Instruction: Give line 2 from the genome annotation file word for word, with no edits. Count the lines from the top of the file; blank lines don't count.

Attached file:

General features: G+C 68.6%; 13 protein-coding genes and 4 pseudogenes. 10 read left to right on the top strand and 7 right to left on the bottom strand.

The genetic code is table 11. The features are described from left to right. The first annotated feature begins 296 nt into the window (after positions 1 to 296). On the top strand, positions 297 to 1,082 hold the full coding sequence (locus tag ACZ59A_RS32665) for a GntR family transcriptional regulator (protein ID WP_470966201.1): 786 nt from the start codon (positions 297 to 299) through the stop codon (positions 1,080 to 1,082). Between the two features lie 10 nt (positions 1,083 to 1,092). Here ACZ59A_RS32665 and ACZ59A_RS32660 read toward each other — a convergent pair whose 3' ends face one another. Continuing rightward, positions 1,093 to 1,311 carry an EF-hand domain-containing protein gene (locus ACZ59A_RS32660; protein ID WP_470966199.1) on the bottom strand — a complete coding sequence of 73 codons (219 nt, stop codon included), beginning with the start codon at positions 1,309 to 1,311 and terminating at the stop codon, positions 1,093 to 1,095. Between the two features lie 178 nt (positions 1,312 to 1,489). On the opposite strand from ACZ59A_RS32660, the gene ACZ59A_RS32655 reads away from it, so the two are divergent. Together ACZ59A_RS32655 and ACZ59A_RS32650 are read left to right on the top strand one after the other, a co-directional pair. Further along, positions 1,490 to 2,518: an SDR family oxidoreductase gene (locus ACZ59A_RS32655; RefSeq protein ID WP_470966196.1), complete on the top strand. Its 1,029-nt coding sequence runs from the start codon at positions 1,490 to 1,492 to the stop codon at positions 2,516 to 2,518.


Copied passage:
The genetic code is table 11. The features are described from left to right. The first annotated feature begins 296 nt into the window (after positions 1 to 296). On the top strand, positions 297 to 1,082 hold the full coding sequence (locus tag ACZ59A_RS32665) for a GntR family transcriptional regulator (protein ID WP_470966201.1): 786 nt from the start codon (positions 297 to 299) through the stop codon (positions 1,080 to 1,082). Between the two features lie 10 nt (positions 1,083 to 1,092). Here ACZ59A_RS32665 and ACZ59A_RS32660 read toward each other — a convergent pair whose 3' ends face one another. Continuing rightward, positions 1,093 to 1,311 carry an EF-hand domain-containing protein gene (locus ACZ59A_RS32660; protein ID WP_470966199.1) on the bottom strand — a complete coding sequence of 73 codons (219 nt, stop codon included), beginning with the start codon at positions 1,309 to 1,311 and terminating at the stop codon, positions 1,093 to 1,095. Between the two features lie 178 nt (positions 1,312 to 1,489). On the opposite strand from ACZ59A_RS32660, the gene ACZ59A_RS32655 reads away from it, so the two are divergent. Together ACZ59A_RS32655 and ACZ59A_RS32650 are read left to right on the top strand one after the other, a co-directional pair. Further along, positions 1,490 to 2,518: an SDR family oxidoreductase gene (locus ACZ59A_RS32655; RefSeq protein ID WP_470966196.1), complete on the top strand. Its 1,029-nt coding sequence runs from the start codon at positions 1,490 to 1,492 to the stop codon at positions 2,516 to 2,518.